an inference of conspiracy.”). The allegation that some of the individual Defendants had
previously practiced together does not give rise to a plausible inference that Defendants had an
economic motive to conspire. Thus, Dr. Sherr’s allegations do not sufficiently plead conspiracy
to restrain trade.
2. Unreasonable Restraint of Trade
In addition to failing to plausibly allege a conspiracy, Dr. Sherr has not sufficiently
alleged an unreasonable restraint on trade because he has not adequately alleged actual
detrimental effects on the neurosurgery market, and because his allegations of a relevant
geographic market are deficient as a matter of law.
“[A] restraint may be adjudged unreasonable either because it fits within a class of
restraints that has been held to be ‘per se’ unreasonable, or because it violates what has come to
be known as the ‘Rule of Reason,’ under which the test of legality is whether the restraint
imposed is such as merely regulates and perhaps thereby promotes competition or whether it
may suppress or even destroy competition.’” FTC v. In. Fed’n of Dentists, 476 U.S. 447, 457–58
(1986) (quoting Chicago Bd. of Trade v. United States, 246 U.S. 231, 238 (1918)). The federal
courts of appeals, including the Eighth Circuit, have “generally examined the denial or
revocation of hospital privileges under the rule of reason.” Flegel v. Christian Hosp., Ne.-Nw.,
4 F.3d 682, 686 (8th Cir. 1993).
In determining the legality of a restraint on trade under the rule of reason, courts focus on
the detrimental effects to competition. Id. at 688. A plaintiff may demonstrate the potential for
adverse effects on competition by (1) showing actual detrimental effects such as a reduction of
output, or (2) defining the relevant market and considering a defendant’s power within that
market. Minn. Ass’n of Nurse Anesthetists, 5 F. Supp. 2d at 706–07 (citing FTC, 476 U.S. at
a. Actual Detrimental Effects
“If a plaintiff demonstrates the existence of actual detrimental effects, formal market
analysis is unnecessary.” Id. at 707. Detrimental effects can include an increase in price, a
decrease in output, or a decline in the quality of good or services. Id.
Dr. Sherr argues that he has alleged detrimental effects by stating: “neurosurgery
patients in the Twin Cities and St. Cloud communities . . . who often face life-threatening and
excruciatingly painful medical conditions with limited treatment options, have been deprived of
Dr Sherr’s innovative and expert care, and are instead forced to accept treatment from the . . .
individually named physician Defendants, who have, individually and collectively, nowhere near
the expertise and innovative skills and techniques Dr. Sherr brings to this critically needed area
of medical care.” FAC ¶ 6. This allegation does not allege a decrease in the output of services,
because Dr. Sherr specifically alleges that patients are receiving treatment from the “individually
named physician Defendants.” Id. The allegation also fails to allege a decline in the quality of
services, because the reference to Dr. Sherr’s superior skills and expertise is conclusory and is
without any factual support. Broad, unsupported allegations of actual detrimental effects are
inadequate to withstand a motion to dismiss. See Insignia Sys.. Inc., 2005 WL 2063890, at * 4.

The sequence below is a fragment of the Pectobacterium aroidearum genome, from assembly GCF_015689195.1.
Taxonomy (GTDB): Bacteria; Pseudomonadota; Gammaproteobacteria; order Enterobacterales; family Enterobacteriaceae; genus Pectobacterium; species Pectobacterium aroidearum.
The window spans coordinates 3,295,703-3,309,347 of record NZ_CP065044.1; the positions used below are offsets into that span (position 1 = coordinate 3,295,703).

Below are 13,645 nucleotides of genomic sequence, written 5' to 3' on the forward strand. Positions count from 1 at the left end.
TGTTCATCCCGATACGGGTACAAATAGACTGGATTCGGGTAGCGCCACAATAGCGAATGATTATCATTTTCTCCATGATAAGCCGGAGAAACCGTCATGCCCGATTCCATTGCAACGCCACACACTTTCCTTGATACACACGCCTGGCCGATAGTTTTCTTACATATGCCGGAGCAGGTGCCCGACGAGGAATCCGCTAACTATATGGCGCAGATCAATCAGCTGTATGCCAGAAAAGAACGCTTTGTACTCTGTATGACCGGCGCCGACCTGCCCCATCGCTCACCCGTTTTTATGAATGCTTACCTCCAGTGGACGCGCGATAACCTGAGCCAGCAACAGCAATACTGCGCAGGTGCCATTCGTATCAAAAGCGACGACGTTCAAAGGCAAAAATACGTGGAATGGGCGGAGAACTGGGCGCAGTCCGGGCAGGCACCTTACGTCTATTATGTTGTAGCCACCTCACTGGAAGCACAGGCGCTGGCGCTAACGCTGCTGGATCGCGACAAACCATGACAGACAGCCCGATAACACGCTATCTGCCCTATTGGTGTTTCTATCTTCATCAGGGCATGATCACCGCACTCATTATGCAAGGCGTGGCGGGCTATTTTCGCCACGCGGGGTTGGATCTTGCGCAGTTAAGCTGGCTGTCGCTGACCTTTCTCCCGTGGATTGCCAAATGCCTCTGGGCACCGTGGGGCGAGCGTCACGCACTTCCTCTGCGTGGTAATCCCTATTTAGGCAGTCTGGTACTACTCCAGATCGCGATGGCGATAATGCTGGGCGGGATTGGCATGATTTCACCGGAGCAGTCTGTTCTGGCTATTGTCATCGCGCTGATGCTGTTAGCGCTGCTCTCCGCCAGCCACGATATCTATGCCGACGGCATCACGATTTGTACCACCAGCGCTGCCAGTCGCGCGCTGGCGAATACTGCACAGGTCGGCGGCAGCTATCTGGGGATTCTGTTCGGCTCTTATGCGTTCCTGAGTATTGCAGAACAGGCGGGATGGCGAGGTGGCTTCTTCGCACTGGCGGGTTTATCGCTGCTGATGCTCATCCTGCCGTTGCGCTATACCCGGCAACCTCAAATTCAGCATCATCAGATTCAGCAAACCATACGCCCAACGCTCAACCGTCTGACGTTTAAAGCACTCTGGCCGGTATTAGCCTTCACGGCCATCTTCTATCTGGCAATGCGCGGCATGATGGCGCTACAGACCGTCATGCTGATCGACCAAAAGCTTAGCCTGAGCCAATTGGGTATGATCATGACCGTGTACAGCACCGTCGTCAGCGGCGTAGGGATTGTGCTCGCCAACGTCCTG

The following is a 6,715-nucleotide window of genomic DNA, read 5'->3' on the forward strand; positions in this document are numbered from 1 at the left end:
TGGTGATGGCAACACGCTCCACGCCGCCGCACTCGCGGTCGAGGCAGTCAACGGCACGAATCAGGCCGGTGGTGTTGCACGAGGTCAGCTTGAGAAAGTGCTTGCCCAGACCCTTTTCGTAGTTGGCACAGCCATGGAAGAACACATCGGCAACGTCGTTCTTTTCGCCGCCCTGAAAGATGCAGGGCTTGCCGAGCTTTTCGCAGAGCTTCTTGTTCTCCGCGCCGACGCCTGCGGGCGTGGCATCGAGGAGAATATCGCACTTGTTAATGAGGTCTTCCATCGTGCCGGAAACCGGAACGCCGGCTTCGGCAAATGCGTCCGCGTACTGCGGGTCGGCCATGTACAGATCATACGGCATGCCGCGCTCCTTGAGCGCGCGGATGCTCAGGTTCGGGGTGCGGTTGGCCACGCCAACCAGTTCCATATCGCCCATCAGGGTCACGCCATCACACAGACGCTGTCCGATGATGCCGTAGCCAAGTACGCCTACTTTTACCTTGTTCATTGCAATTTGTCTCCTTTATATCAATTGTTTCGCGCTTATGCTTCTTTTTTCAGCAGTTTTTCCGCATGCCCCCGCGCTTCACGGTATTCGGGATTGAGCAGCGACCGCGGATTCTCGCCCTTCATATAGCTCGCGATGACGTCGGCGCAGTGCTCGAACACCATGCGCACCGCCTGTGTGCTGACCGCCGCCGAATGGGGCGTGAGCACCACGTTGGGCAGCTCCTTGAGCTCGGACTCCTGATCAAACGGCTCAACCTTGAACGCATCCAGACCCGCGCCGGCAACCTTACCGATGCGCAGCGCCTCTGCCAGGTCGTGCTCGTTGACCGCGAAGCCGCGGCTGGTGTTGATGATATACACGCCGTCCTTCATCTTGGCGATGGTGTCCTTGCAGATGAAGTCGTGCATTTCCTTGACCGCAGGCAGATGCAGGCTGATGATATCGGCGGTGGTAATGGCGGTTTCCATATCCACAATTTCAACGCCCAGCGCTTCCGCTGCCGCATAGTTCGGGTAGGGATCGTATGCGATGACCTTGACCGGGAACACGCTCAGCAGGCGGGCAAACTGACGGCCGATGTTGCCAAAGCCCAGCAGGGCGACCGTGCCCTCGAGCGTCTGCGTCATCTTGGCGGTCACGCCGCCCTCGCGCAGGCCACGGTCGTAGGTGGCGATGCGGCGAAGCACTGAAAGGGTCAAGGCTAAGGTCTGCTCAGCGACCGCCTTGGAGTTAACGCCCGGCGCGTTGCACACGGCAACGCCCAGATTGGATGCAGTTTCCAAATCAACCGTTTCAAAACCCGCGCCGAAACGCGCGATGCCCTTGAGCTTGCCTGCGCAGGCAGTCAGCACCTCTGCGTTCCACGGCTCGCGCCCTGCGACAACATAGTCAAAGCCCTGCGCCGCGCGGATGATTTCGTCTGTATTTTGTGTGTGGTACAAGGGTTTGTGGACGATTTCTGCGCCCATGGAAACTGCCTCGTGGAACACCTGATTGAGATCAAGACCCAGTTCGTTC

There is no allegation that the price of neurosurgery services has increased as a result of Dr.
Sherr’s departure from the market. Thus, Dr. Sherr has not alleged the existence of actual anticompetitive effects.
b. Relevant Market
Because Dr. Sherr failed to allege actual detrimental effects, he must allege that
Defendants have market power in a well-defined relevant market. Flegel, 4 F.3d at 689; Double
D Spotting Serv., Inc. v. Supervalu, Inc., 136 F.3d 554, 560 (8th Cir. 1998). “Without a welldefined relevant market, a court cannot determine the effect that an allegedly illegal act has on
competition.” Little Rock Cardiology Clinic PA v. Baptist Health, 591 F.3d 591, 596 (8th Cir.
2009) (citing FTC v. Freeman Hosp., 69 F.3d 260, 270–71 (8th Cir. 1995)).
A relevant market has two components: a product market and a geographic market.
Bathke v. Casey’s Gen. Stores, Inc., 64 F.3d 340, 345 (8th Cir. 1995). “The relevant product
market includes all reasonably interchangeable products.” Double D Spotting Serv., 136 F.3d at
560. The relevant geographic market “includes the geographic area to which consumers can
practically seek alternative sources of the product, and it can be defined as the market area in
which the seller operates.” Id. (quotation marks omitted).
Generally, “proper market definition can be determined only after a factual inquiry into
the commercial realities faced by consumers.” Id. 136 F.3d at 560 (quoting Queen City Pizza,
Inc. v. Domino’s Pizza, Inc., 124 F.3d 430, 436 (3d Cir. 1997)). However, this rule does not
equate to “a per se prohibition against dismissal of antitrust claims for failure to plead a relevant
market under Fed. R. Civ. P. 12(b)(6).” Id. (quoting Queen City Pizza, 124 F.3d at 436). The
Eighth Circuit and district courts within the circuit consistently dismiss antitrust claims at the
pleading stage where a plaintiff fails to adequately allege a viable relevant market. See, e.g.,
Little Rock, 591 F.3d at 601; Double D Spotting Serv., 136 F.3d at 561; Am. Channel, 2007 WL
142173, at *9; Tri State Advanced Surgery Ctr., LLC v. Health Choice, LLC, No. 14-143, 2015
WL 1737410, at *7 (E.D. Ark. Apr. 16, 2015); Davies v. Genesis Med. Ctr., 994 F. Supp. 1078,
1101–02 (S.D. Ia. 1998); Ferguson Med. Grp., L.P. v. Mo. Delta Med. Ctr., No. 06-08, 2006 WL
2225454, at *5 (E.D. Mo. Aug. 2, 2006). As the Eighth Circuit has observed, “[g]iven the
unusually high cost of discovery in antitrust cases, the limited success of judicial supervision in